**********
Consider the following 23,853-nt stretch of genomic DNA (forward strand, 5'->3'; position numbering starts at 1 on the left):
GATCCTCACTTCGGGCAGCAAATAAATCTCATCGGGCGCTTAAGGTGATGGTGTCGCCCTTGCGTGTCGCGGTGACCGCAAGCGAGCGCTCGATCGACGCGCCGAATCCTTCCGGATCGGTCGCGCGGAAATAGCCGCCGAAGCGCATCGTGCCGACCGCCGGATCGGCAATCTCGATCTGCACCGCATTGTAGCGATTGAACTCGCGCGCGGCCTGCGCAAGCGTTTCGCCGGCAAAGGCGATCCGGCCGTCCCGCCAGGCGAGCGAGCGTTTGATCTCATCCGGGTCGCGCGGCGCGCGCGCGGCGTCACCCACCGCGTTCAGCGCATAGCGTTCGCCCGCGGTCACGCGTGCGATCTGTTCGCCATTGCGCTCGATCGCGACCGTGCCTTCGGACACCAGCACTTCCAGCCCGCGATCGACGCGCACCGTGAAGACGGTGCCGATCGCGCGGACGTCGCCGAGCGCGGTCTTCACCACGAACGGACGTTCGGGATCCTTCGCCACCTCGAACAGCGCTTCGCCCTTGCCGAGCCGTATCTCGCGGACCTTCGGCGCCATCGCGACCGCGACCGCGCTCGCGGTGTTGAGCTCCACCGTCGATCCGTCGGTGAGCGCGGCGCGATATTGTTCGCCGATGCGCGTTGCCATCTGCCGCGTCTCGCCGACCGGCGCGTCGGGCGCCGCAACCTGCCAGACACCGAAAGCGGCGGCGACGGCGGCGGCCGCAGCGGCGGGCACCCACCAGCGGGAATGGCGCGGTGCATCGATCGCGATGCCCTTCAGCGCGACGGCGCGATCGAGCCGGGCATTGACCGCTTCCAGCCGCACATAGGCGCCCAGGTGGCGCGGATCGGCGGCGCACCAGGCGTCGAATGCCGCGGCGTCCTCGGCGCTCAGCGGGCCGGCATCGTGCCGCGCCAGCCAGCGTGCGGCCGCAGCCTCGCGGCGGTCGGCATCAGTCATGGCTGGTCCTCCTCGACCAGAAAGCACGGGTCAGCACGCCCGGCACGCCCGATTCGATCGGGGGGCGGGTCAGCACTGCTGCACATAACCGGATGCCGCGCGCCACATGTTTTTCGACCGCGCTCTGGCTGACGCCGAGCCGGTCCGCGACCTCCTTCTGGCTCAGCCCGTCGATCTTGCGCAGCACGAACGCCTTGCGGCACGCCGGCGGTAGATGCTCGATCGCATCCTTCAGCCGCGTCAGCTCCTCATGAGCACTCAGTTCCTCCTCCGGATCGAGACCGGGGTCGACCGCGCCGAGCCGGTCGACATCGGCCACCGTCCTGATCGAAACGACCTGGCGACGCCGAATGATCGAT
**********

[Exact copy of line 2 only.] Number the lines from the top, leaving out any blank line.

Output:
GATCCTCACTTCGGGCAGCAAATAAATCTCATCGGGCGCTTAAGGTGATGGTGTCGCCCTTGCGTGTCGCGGTGACCGCAAGCGAGCGCTCGATCGACGCGCCGAATCCTTCCGGATCGGTCGCGCGGAAATAGCCGCCGAAGCGCATCGTGCCGACCGCCGGATCGGCAATCTCGATCTGCACCGCATTGTAGCGATTGAACTCGCGCGCGGCCTGCGCAAGCGTTTCGCCGGCAAAGGCGATCCGGCCGTCCCGCCAGGCGAGCGAGCGTTTGATCTCATCCGGGTCGCGCGGCGCGCGCGCGGCGTCACCCACCGCGTTCAGCGCATAGCGTTCGCCCGCGGTCACGCGTGCGATCTGTTCGCCATTGCGCTCGATCGCGACCGTGCCTTCGGACACCAGCACTTCCAGCCCGCGATCGACGCGCACCGTGAAGACGGTGCCGATCGCGCGGACGTCGCCGAGCGCGGTCTTCACCACGAACGGACGTTCGGGATCCTTCGCCACCTCGAACAGCGCTTCGCCCTTGCCGAGCCGTATCTCGCGGACCTTCGGCGCCATCGCGACCGCGACCGCGCTCGCGGTGTTGAGCTCCACCGTCGATCCGTCGGTGAGCGCGGCGCGATATTGTTCGCCGATGCGCGTTGCCATCTGCCGCGTCTCGCCGACCGGCGCGTCGGGCGCCGCAACCTGCCAGACACCGAAAGCGGCGGCGACGGCGGCGGCCGCAGCGGCGGGCACCCACCAGCGGGAATGGCGCGGTGCATCGATCGCGATGCCCTTCAGCGCGACGGCGCGATCGAGCCGGGCATTGACCGCTTCCAGCCGCACATAGGCGCCCAGGTGGCGCGGATCGGCGGCGCACCAGGCGTCGAATGCCGCGGCGTCCTCGGCGCTCAGCGGGCCGGCATCGTGCCGCGCCAGCCAGCGTGCGGCCGCAGCCTCGCGGCGGTCGGCATCAGTCATGGCTGGTCCTCCTCGACCAGAAAGCACGGGTCAGCACGCCCGGCACGCCCGATTCGATCGGGGGGCGGGTCAGCACTGCTGCACATAACCGGATGCCGCGCGCCACATGTTTTTCGACCGCGCTCTGGCTGACGCCGAGCCGGTCCGCGACCTCCTTCTGGCTCAGCCCGTCGATCTTGCGCAGCACGAACGCCTTGCGGCACGCCGGCGGTAGATGCTCGATCGCATCCTTCAGCCGCGTCAGCTCCTCATGAGCACTCAGTTCCTCCTCCGGATCGAGACCGGGGTCGACCGCGCCGAGCCGGTCGACATCGGCCACCGTCCTGATCGAAACGACCTGGCGACGCCGAATGATCGAT